Neural Information Processing Systems (NIPS 2006)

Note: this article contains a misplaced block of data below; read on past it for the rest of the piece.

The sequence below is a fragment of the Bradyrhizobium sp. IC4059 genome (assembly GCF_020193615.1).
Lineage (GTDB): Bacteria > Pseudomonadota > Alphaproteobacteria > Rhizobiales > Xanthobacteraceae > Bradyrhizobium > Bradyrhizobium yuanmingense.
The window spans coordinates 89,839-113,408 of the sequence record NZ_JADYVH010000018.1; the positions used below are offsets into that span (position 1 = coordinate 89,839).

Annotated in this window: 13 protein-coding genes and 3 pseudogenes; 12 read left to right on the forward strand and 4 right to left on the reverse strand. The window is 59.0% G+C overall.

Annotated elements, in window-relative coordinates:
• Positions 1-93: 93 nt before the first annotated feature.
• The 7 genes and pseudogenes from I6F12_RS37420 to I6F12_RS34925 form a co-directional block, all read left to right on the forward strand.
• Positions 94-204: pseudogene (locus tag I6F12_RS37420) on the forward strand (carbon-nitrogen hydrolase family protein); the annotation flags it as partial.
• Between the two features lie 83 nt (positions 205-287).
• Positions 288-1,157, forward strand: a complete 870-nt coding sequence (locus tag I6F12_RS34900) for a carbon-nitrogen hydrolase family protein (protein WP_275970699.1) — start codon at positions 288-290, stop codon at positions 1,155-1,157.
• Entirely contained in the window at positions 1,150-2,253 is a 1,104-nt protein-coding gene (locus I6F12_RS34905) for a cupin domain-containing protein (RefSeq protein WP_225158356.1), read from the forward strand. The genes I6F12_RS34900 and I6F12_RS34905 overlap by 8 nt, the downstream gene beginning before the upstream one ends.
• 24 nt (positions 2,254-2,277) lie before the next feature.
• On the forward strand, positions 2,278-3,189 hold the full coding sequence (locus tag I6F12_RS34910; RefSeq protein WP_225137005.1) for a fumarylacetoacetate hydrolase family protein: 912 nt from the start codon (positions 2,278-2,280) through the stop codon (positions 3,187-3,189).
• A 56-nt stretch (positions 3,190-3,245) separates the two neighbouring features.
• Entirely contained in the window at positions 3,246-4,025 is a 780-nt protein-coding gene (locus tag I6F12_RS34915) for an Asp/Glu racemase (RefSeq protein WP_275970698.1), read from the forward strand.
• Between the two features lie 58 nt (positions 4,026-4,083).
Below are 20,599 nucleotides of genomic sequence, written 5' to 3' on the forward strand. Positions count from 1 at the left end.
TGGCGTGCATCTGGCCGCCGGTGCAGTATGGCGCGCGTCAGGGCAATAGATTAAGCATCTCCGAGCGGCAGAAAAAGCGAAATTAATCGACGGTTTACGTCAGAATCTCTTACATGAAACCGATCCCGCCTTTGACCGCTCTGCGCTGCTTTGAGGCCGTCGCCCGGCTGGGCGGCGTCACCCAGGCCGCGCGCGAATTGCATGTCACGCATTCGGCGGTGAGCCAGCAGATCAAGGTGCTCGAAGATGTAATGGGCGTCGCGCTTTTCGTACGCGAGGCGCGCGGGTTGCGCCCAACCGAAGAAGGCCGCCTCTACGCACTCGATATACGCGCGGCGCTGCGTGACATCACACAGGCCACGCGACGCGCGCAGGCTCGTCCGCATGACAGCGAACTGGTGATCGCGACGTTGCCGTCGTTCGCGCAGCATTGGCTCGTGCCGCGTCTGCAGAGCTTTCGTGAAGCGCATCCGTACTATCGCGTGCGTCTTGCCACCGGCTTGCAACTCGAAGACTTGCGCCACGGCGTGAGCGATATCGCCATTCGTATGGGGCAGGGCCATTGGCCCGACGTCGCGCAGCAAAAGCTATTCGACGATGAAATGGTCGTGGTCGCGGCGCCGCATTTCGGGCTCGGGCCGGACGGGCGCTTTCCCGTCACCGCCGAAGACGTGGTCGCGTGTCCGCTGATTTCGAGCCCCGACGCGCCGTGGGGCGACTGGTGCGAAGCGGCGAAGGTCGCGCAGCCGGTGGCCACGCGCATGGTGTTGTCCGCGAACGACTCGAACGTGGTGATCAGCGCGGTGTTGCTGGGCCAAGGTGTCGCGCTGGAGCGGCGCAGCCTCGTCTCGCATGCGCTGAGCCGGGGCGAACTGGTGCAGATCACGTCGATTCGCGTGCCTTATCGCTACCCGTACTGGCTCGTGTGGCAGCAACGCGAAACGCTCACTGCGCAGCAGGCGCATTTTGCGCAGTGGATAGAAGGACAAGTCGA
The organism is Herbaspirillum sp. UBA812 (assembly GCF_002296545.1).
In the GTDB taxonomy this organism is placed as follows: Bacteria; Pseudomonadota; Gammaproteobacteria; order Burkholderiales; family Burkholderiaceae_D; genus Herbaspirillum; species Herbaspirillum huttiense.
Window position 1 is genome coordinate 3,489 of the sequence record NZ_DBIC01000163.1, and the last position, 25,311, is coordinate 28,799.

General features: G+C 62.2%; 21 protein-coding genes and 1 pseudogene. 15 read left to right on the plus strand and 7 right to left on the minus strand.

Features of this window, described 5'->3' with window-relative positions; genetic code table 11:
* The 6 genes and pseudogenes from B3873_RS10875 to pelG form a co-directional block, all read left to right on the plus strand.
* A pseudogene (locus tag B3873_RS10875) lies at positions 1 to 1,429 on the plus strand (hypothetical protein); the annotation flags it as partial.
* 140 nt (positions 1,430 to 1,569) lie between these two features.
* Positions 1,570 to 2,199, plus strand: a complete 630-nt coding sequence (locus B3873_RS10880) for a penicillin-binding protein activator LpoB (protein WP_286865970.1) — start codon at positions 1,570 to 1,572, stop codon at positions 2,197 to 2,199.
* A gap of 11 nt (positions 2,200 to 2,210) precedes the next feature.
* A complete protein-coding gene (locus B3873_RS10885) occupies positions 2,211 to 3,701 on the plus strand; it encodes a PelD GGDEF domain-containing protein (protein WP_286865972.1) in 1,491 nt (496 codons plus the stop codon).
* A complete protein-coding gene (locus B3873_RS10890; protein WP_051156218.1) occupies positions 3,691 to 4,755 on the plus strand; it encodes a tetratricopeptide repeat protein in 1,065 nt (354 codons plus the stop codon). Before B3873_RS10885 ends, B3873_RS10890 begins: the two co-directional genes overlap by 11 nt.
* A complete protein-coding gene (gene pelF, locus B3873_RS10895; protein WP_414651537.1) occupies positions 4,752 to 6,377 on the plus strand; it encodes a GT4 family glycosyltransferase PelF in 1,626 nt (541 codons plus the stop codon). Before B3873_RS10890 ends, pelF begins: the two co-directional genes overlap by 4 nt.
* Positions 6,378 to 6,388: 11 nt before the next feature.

In general, the problem of computing a maximum a posteriori (MAP) assignment in a Markov random field (MRF) is computationally intractable. However, in certain subclasses of MRFs, an optimal or close-to-optimal assignment can be found very efficiently using combinatorial optimization algorithms: certain MRFs with mutual exclusion constraints can be solved using bipartite matching, and MRFs with regular potentials can be solved using minimum cut methods. However, these solutions do not apply to the many MRFs that contain such tractable components as sub-networks, but also other non-complying potentials. In this paper, we present a new method, called COMPOSE, for exploiting combinatorial optimization for sub-networks within the context of a max-product belief propagation algorithm. COMPOSE uses combinatorial optimization for computing exact max-marginals for an entire sub-network; these can then be used for inference in the context of the network as a whole. We describe highly efficient methods for computing max-marginals for subnetworks corresponding both to bipartite matchings and to regular networks. We present results on both synthetic and real networks encoding correspondence problems between images, which involve both matching constraints and pairwise geometric constraints. We compare to a range of current methods, showing that the ability of COMPOSE to transmit information globally across the network leads to improved convergence, decreased running time, and higher-scoring assignments.